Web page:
Latin America

Despite global financial crises that have rocked the small South American nation in recent years, Ecuador has managed to achieve landmark social and economic progress in the past decade under the left-wing government of President Rafael Correa, according to a new report from the Centre for Economic and Policy Research.

Venezuela’s Foreign Ministry issued a statement on February 14 denouncing a move by the Trump administration to sanction Venezuelan Vice-President Tarek El Aissami over drug trafficking allegations.

On February 13, the Treasury Department froze all of El Aissami’s alleged assets in the US under the Foreign Narcotics Kingpin Designation Act. This makes Venezuela’s vice-president the top-ranking official of any country to be sanctioned in this way.

Tens of thousands of Mexicans protested in more than 20 cities on February 12 against US President Donald Trump. Marchers hit back at Trump’s anti-Mexican rhetoric and his depictions of them as “rapists” and “criminals”, demanding “the respecting of Mexico”.

“Mexico must be respected, Mr Trump,” said a giant banner carried by protesters in Mexico City, who waved a sea of red, white and green Mexican flags as they marched down the capital’s main avenue.

Ecuadorean President Rafael Correa said on January 30 that Latin America needed to respond with a strong, united front against the anti-immigration measures of US President Donald Trump, TeleSUR English said.

The new US administration of President Donald Trump publicly declared it will seek regime change in Venezuela. The call, disguised in “transition to democracy” rhetoric, was made by Trump’s proposed Secretary of State Rex Tillerson.

“If confirmed,” the ex-Exxonmobil CEO told Latin America Goes Global, “I would urge close cooperation with our friends in the hemisphere, particularly Venezuela’s neighbours Brazil and Colombia, as well as multilateral bodies such as the OAS, to seek a negotiated transition to democratic rule in Venezuela.”

The United States government announced on January 17 the release of Oscar Lopez Rivera, who has been jailed in the US for 36 years for his struggle to free Puerto Rico from US colonial rule.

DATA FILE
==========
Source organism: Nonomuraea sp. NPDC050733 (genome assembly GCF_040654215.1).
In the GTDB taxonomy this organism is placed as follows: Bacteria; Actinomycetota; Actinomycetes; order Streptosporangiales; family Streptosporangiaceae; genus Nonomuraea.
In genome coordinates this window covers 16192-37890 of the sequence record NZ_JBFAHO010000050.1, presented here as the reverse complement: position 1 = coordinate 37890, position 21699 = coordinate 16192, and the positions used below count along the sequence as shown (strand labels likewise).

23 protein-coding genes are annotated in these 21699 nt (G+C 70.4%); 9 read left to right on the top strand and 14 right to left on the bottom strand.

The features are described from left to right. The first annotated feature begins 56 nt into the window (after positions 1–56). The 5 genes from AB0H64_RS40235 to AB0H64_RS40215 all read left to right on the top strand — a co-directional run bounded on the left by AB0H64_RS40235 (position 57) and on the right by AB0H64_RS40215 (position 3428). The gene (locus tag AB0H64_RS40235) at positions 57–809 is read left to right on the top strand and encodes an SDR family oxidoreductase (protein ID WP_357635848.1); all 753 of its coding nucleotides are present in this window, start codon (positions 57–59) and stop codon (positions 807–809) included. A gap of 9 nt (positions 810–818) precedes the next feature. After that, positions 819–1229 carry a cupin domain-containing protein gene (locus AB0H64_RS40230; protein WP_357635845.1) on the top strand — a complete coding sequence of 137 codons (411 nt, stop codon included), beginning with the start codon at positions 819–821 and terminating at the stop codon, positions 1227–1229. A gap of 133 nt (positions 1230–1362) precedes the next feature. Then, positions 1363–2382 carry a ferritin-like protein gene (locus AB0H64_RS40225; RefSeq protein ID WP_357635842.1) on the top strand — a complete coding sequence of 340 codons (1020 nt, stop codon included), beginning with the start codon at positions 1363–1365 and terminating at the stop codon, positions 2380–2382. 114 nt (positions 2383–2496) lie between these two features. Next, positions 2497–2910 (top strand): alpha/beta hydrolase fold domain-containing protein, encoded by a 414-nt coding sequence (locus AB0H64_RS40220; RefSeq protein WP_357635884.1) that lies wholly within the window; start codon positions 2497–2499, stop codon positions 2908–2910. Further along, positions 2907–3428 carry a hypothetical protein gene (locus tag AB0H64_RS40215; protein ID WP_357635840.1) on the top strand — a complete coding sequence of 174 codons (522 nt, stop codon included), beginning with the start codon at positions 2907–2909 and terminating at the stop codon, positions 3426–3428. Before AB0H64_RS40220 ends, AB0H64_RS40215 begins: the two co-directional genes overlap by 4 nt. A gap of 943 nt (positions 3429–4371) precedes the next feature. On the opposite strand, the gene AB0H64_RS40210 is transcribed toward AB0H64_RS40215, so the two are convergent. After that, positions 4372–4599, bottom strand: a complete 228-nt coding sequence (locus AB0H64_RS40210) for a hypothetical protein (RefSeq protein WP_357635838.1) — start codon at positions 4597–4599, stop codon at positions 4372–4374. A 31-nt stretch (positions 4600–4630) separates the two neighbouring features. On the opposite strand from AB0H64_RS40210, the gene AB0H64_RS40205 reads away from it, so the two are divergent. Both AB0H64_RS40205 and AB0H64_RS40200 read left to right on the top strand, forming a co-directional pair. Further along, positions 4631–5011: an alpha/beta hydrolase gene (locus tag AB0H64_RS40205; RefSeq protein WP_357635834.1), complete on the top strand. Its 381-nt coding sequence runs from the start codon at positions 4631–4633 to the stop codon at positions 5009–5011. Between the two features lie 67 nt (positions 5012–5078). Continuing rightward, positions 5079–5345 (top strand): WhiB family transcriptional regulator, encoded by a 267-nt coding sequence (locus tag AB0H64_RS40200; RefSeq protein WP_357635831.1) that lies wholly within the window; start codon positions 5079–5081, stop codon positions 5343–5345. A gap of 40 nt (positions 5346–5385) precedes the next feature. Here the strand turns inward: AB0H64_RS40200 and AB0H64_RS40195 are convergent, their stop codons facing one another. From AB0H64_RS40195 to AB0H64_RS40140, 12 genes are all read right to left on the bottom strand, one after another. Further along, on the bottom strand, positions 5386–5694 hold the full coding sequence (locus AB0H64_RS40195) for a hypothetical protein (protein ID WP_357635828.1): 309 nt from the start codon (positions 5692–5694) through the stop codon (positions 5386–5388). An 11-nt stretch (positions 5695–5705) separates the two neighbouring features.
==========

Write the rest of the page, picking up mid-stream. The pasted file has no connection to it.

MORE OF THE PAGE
Outgoing US President Barack Obama commuted Lopez' sentence, which will expire on May 17, according to a White House source, consulted by the EFE news agency.

New Year’s Day is usually a moment of peace in the chaos of Mexico City — but not this year. For Mexicans, 2017 began with nationwide protests against the government’s plans to deregulate petrol prices, a move opponents say will hurt everyone from the poor to middle class.

Since January 1, protests have only continued to spread, with almost daily demonstrations in nearly every large city. Major highways have also been blockaded by furious transport workers, who say they can’t keep up with rising prices at the bowser.

More than 500 participants gathered at the Trade Union Congress headquarters in London on November 26 for the annual Latin America Adelante conference, now in its 12th year.

With more than 70 different speakers and 30 different workshops and plenary sessions, plus the concurrent Alborada film festival, Latin America Adelante has become one of the most important and well-known gatherings of solidarity with a continent that is increasingly facing a right-wing neoliberal backlash.

As thousands joined Cuban President Raul Castro to say goodbye to his brother, Fidel, the younger brother imparted one of Fidel's dying wishes: that his image and name never adorn public places, from streets and parks to government institutions.

"Fidel was always against the cult of personality until his dying days," said Raul Castro. "He was consistent with that attitude, insisting that after his death his name and figure never be used to name plazas, avenues, streets and other public places, as well as the building of statues."

While Fidel Castro is known as a committed internationalist, supporting independence movements in Angola to South Africa, Nicaragua and even French Polynesia, less is known about his support for the Irish struggle, TeleSUR English said on December 2.

But in 1981, when Irish Republican prisoners were in the midst of a historic hunger strike against the British state, it was Fidel who once again sided with the oppressed.

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